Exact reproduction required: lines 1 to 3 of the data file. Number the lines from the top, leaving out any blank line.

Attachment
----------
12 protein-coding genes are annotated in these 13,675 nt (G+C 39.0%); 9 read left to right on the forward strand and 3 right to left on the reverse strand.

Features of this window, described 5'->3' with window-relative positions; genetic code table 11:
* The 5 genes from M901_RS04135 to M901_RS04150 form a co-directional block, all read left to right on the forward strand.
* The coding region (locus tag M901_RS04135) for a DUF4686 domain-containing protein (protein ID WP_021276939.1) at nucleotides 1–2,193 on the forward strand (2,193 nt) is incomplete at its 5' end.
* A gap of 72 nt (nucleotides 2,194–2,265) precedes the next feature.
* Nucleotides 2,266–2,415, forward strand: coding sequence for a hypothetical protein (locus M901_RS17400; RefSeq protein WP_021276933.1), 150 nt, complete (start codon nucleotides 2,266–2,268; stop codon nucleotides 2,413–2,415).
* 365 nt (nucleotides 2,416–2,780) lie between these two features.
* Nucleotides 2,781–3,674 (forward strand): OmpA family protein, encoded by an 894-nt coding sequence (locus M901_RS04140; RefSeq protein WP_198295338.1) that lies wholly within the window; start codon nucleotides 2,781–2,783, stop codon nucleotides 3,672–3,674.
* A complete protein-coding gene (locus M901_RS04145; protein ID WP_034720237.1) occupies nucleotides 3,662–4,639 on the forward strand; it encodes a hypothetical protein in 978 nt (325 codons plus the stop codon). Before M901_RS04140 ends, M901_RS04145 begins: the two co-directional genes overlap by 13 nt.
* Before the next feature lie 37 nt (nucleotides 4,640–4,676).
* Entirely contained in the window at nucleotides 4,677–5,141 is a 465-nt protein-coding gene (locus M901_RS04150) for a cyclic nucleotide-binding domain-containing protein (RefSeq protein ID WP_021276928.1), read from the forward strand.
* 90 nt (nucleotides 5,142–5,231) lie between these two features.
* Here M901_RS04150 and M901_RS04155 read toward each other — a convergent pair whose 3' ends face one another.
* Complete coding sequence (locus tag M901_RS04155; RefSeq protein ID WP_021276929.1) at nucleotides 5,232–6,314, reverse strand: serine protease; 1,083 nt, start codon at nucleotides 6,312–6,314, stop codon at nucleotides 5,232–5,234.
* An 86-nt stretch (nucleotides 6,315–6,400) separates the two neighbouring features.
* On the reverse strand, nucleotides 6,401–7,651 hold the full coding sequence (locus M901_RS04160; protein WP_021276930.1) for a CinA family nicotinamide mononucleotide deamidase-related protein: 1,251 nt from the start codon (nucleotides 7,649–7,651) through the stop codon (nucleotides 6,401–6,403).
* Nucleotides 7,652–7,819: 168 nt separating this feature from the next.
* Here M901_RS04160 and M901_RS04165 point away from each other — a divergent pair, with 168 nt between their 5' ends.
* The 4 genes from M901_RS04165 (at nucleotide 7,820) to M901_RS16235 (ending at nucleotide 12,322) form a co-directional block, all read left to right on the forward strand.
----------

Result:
12 protein-coding genes are annotated in these 13,675 nt (G+C 39.0%); 9 read left to right on the forward strand and 3 right to left on the reverse strand.

Features of this window, described 5'->3' with window-relative positions; genetic code table 11:
* The 5 genes from M901_RS04135 to M901_RS04150 form a co-directional block, all read left to right on the forward strand.